On that basis it makes sense to say that, if I knowingly expose my personal data without taking appropriate steps to protect it, I have fewer grounds for complaint if it is abused by someone else. But the word ‘knowingly’ is an important one there. If I reasonably assume I am having a conversation with one other person, and I judge the privacy risk on that basis, I will come to one set of conclusions about how discreet to be in my remarks.

If, instead, I know that many people are listening, I may well temper my remarks accordingly, especially if I am discussing something sensitive.

The problem is that, in the world of online tracking and targeted advertising, I am given the impression that I am having a one-to-one conversation, while in fact not only are other parties listening, but

  • it is generally impossible for me to tell how many, or who they are;
  • their commercial interests are likely to be directly at odds with my interest in my own privacy and self-determination.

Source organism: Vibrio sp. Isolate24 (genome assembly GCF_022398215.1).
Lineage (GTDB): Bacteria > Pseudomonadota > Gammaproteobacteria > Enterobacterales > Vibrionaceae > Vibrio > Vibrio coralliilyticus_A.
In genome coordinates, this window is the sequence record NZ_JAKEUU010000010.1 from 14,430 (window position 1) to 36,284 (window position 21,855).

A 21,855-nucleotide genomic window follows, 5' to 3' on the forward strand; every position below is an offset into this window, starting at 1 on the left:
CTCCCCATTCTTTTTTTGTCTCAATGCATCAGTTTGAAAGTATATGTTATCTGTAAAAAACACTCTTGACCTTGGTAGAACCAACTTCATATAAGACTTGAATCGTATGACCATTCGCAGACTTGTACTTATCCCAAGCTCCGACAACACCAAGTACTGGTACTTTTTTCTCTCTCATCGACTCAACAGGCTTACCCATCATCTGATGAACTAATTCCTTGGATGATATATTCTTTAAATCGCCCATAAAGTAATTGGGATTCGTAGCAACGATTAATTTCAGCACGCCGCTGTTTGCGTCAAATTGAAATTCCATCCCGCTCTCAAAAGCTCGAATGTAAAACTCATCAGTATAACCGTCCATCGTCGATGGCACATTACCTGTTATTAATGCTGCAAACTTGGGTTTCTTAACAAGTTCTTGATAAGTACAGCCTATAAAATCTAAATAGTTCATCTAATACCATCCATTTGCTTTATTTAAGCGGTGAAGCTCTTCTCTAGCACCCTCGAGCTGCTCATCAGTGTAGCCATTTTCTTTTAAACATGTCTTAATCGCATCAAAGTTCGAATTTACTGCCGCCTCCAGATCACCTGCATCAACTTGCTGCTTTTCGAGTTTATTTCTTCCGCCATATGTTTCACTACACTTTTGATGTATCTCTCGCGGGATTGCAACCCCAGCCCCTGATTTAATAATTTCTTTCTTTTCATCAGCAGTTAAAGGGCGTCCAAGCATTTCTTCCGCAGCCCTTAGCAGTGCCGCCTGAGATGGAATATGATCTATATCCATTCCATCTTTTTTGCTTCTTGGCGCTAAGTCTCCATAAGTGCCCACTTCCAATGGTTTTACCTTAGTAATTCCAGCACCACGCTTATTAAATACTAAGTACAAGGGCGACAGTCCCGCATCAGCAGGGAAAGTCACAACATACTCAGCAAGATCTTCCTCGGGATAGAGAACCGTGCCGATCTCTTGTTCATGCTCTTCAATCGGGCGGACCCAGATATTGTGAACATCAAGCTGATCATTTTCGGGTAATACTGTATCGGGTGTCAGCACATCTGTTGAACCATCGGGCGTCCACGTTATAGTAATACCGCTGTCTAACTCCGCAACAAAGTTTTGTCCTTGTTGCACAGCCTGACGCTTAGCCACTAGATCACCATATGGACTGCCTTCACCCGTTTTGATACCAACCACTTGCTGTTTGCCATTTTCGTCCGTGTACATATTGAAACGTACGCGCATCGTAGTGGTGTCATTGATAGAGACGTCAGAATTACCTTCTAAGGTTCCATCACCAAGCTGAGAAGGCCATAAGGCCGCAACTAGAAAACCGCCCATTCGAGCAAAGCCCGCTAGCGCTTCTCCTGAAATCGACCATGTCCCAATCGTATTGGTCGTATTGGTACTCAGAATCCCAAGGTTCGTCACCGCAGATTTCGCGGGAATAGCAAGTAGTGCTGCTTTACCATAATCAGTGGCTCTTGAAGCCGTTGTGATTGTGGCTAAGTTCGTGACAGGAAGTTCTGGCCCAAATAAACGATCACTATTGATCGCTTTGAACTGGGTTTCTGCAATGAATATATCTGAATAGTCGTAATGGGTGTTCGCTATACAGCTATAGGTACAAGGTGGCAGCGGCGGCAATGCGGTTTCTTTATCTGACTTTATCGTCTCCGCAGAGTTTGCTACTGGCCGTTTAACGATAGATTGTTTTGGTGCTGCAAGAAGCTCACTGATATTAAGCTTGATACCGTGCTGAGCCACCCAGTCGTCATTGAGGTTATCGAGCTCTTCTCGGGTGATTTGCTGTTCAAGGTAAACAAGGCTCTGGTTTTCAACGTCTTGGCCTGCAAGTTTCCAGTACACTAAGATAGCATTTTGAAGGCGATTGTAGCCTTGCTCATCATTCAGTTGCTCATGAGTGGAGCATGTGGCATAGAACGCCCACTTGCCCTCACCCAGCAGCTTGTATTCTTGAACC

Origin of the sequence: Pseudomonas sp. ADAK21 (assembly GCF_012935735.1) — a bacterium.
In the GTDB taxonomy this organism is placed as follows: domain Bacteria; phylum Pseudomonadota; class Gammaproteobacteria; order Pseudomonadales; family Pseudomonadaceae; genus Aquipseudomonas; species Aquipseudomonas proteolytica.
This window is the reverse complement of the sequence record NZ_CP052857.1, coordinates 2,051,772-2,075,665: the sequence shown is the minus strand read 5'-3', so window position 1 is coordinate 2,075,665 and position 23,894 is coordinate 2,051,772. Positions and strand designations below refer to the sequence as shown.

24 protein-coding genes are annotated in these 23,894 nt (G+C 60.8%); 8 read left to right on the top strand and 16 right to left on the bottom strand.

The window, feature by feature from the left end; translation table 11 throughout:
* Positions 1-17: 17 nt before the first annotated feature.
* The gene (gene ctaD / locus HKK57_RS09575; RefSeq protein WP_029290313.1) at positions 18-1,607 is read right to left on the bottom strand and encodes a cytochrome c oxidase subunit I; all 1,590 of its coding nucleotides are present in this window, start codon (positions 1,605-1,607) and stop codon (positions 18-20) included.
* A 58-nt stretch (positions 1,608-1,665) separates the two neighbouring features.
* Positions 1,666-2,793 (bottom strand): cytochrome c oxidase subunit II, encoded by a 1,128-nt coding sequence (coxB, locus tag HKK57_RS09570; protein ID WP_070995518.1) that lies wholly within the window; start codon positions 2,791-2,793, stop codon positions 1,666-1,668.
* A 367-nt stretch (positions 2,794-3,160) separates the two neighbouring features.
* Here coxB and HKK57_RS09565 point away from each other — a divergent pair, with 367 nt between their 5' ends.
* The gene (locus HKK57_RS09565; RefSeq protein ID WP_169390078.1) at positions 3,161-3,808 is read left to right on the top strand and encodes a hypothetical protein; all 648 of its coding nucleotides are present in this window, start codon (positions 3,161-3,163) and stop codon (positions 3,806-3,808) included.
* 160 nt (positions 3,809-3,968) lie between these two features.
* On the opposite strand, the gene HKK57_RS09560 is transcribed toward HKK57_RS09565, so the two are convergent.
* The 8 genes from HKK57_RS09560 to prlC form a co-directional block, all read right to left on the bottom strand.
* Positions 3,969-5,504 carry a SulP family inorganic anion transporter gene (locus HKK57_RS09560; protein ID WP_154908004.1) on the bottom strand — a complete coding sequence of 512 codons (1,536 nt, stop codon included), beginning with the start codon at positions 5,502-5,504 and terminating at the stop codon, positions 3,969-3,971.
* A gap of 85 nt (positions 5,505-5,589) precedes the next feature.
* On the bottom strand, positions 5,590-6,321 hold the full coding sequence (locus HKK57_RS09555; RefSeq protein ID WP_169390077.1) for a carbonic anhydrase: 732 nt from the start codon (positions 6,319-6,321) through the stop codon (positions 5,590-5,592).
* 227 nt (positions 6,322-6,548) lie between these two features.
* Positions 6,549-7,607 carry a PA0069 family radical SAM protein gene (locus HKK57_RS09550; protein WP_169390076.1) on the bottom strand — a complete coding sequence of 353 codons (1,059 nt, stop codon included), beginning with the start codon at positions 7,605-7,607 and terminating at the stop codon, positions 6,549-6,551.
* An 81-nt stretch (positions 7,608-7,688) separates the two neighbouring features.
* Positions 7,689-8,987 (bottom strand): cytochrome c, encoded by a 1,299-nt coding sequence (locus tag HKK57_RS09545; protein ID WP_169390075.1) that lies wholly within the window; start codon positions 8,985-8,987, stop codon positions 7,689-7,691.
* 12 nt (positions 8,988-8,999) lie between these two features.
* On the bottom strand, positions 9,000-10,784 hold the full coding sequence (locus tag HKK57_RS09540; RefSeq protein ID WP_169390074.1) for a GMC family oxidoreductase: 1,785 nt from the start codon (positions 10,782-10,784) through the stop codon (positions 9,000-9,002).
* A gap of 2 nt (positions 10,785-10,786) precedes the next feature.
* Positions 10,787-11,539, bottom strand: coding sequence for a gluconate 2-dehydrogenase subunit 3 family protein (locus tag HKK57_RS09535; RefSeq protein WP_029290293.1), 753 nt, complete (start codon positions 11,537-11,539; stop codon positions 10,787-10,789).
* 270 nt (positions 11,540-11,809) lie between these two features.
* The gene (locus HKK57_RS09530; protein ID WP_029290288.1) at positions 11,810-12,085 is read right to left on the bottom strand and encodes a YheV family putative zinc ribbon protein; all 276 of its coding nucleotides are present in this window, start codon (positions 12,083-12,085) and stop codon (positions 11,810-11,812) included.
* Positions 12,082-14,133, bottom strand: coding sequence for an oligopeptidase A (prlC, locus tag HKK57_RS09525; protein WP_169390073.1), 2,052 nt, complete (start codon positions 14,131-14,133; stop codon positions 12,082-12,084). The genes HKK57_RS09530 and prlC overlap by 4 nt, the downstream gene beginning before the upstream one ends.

Under those circumstances it is hard, if not impossible, for me to form a realistic risk assessment and therefore behave appropriately to minimise risk (further assuming I had the right tools with which to try and do that).

Jim’s article makes the point that users get a lot “free” because of the use that is made of their personal data. I think that analysis is overly simplistic. First, it is not the case that all the “free” services and information on the web are paid for by the mining of personal data. Many are, for sure, but there is also increasing sophistication in business models which offer a certain level of service without charge, offset by the subscription fees for higher-function offerings.